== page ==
All things considered, Moodle 1.9 for Language Teaching will undoubtedly increase the language teacher's ability to cook up interesting and enjoyable activities for language students. Bon appétit!

Disclosure: The reviewer is a colleague of Jeff Stanford's at the University of Leicester, where they both tutor on the online MA in Applied Linguistics and TESOL.

Gabi Witthaus has over 20 years' experience in EFL teaching and curriculum development. She is currently based at the University of Leicester, where she is involved in e-learning research and tutoring on the MA in TESOL and Applied Linguistics. (). This review was written in her personal capacity.

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Moodle 1.9 For Second Language Teaching

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  • by MichaelPenne ( 605299 ) on Monday November 22, 2010 @04:48PM (#34310178) Homepage
    What is the ultra niche?

    Second language teaching is pretty big, some estimates run to 1 billion learning English alone, and the UK alone estimates that generates 1.3 billion pounds/year in revenue. [britishcouncil.org]

    Moodle, is by most estimates the most widely used online learning software with 49,000 registered sites [moodle.org] in 211 countries and is also an example of a successful open source project ecosystem with commercial support partners in many countries [moodle.com].

  • by MichaelPenne ( 605299 ) on Monday November 22, 2010 @06:56PM (#34311626) Homepage
    Rosetta Stone (my kid is using it right now through her school:-)) is a pretty simple application with some very good content. If you had the content you could do it as a SCORM or even a Lesson module in Moodle, but the content (and the marketing;-)) is mostly what you are paying $500 for. The content, it would take some time to write/record and take/locate supporting images & audio, once you had that done, a few days to a few weeks to put it in Moodle (depending on how far you were taking the user in the second language).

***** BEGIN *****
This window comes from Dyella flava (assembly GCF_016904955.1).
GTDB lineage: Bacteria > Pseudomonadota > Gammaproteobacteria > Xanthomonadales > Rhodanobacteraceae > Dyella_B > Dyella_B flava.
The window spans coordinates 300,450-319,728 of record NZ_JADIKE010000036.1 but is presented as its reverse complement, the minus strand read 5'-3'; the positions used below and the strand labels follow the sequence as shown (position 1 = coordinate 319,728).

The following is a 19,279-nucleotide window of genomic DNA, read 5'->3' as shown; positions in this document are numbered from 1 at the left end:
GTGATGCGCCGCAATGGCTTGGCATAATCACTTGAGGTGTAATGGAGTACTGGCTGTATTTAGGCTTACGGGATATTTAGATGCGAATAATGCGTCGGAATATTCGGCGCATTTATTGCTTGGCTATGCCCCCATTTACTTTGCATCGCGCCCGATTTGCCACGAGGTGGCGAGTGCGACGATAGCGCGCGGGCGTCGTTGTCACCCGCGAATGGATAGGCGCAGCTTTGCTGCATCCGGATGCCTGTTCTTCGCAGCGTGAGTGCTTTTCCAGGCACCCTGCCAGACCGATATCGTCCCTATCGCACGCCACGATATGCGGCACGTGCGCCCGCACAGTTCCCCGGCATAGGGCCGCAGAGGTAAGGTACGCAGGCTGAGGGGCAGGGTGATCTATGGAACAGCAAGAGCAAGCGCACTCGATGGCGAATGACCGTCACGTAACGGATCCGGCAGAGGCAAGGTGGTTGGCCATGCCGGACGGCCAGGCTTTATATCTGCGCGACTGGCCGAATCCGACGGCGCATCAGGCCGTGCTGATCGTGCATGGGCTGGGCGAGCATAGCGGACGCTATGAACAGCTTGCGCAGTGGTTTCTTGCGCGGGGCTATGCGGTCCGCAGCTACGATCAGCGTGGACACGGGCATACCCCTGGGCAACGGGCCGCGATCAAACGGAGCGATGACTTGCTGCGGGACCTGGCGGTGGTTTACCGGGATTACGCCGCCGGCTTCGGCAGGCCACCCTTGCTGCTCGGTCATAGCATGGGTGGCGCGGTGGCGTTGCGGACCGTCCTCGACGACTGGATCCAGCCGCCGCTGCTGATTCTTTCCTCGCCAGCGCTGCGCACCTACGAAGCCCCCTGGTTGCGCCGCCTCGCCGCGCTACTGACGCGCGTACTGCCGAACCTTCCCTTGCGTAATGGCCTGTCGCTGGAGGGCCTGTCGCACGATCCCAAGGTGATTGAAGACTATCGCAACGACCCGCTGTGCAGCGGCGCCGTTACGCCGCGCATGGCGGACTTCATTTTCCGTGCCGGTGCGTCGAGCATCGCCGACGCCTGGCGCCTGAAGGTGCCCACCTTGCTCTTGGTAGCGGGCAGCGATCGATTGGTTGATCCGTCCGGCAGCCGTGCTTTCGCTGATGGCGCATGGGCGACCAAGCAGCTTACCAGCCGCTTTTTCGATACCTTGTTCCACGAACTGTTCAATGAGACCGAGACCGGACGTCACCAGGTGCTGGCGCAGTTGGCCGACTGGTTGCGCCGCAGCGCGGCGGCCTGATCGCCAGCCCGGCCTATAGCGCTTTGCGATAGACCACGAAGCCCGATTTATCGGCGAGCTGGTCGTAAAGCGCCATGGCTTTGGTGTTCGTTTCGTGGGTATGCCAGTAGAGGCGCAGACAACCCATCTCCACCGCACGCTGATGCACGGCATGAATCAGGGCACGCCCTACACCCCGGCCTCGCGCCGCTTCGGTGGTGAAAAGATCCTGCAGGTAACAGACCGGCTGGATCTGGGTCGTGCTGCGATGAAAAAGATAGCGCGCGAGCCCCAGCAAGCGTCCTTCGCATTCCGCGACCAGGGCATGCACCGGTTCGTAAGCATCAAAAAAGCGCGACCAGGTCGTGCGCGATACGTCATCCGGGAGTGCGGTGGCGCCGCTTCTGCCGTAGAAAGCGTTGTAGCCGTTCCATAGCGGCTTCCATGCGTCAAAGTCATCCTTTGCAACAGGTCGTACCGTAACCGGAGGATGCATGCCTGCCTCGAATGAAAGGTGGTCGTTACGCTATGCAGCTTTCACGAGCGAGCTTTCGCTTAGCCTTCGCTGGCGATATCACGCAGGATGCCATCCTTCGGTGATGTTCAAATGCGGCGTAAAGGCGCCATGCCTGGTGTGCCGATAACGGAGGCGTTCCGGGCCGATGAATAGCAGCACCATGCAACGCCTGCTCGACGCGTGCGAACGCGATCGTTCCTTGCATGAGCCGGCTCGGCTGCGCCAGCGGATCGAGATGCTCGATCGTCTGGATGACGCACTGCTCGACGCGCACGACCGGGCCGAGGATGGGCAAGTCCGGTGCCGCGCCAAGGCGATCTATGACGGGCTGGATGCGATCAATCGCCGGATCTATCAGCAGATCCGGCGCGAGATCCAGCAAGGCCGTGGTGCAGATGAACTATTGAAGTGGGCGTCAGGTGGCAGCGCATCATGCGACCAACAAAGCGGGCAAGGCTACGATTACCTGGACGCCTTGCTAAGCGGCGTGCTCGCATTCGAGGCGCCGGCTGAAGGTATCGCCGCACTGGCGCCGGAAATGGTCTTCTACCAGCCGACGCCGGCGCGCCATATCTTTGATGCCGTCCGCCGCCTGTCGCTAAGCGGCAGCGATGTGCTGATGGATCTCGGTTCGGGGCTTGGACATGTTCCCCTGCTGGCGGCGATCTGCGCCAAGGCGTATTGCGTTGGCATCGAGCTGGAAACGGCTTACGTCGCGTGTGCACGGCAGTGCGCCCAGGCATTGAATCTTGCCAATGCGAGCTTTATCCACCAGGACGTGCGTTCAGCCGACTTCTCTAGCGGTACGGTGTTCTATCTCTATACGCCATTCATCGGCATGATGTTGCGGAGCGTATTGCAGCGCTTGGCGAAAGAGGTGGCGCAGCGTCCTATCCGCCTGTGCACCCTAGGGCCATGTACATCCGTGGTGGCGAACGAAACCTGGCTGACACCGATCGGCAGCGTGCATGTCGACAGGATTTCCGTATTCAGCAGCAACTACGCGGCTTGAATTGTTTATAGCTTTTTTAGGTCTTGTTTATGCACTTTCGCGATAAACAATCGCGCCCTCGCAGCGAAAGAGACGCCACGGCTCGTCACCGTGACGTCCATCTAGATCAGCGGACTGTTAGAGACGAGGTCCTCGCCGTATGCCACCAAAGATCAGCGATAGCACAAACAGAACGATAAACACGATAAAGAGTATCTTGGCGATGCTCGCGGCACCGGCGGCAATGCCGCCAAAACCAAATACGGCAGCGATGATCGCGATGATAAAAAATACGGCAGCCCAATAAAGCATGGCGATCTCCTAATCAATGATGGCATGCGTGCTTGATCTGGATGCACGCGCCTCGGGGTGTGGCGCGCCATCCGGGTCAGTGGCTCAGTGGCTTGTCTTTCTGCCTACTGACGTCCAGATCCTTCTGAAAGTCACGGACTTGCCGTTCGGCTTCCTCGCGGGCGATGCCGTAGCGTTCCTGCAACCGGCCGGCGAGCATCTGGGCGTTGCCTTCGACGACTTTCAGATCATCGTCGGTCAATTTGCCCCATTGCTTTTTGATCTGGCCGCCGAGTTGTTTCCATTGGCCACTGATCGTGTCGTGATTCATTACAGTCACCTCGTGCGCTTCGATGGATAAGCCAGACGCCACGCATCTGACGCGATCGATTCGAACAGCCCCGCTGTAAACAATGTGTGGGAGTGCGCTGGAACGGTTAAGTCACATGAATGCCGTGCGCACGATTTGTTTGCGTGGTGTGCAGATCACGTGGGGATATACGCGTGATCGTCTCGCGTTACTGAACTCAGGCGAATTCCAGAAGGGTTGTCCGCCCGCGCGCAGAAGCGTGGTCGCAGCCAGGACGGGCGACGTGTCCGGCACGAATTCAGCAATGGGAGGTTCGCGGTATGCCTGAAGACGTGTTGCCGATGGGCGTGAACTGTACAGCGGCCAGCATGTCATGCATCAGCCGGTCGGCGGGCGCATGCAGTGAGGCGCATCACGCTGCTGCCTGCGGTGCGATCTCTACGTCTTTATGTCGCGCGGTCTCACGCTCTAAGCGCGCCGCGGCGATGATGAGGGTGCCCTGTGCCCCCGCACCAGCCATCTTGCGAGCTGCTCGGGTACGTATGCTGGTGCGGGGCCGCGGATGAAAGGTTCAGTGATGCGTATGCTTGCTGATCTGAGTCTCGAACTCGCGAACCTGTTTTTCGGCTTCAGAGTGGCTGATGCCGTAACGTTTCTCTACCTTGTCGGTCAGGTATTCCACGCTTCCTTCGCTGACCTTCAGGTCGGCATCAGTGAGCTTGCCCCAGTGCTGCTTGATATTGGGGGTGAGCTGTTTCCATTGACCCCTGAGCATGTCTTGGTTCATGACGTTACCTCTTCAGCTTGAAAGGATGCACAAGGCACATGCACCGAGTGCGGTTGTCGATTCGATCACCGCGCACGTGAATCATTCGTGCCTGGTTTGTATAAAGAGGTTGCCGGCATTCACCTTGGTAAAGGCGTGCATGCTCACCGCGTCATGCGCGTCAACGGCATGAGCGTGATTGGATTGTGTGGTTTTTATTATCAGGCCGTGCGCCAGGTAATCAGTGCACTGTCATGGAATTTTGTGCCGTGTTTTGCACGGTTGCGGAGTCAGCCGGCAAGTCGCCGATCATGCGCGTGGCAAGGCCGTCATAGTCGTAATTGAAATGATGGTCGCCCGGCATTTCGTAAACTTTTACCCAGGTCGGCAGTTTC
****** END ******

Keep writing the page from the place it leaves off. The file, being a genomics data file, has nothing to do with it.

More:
• by antifoidulus ( 807088 ) on Tuesday November 23, 2010 @12:50AM (#34314090) Homepage Journal
    The big problem with Rosetta Stone is that it doesn't really delve that deep into the language. I actually asked a Rosetta stone guy about this once, he referred me to the website which then referred me to an email address which said I should just pick up a regular textbook(the same kind of regular textbook that Rosetta Stone frequently decries), to finish learning the language. Well guess what, the 80-20 rule is a bitch and Rosetta Stone only covers the 20 part.(The 80-20 rule states that it takes you 20% of the total time to learn a language to learn the first 80% and the remaining 80% to learn the last 20). The reason Rosetta Stone can sell so much is that they rely on people being ignorant of that fact and the fact that with almost any textbook a reasonably smart learner can learn the basics of the language quickly. So it seems like Rosetta Stone is teaching you a lot, but thats just cognitive dissonance :P

"If it's not loud, it doesn't work!" -- Blank Reg, from "Max Headroom"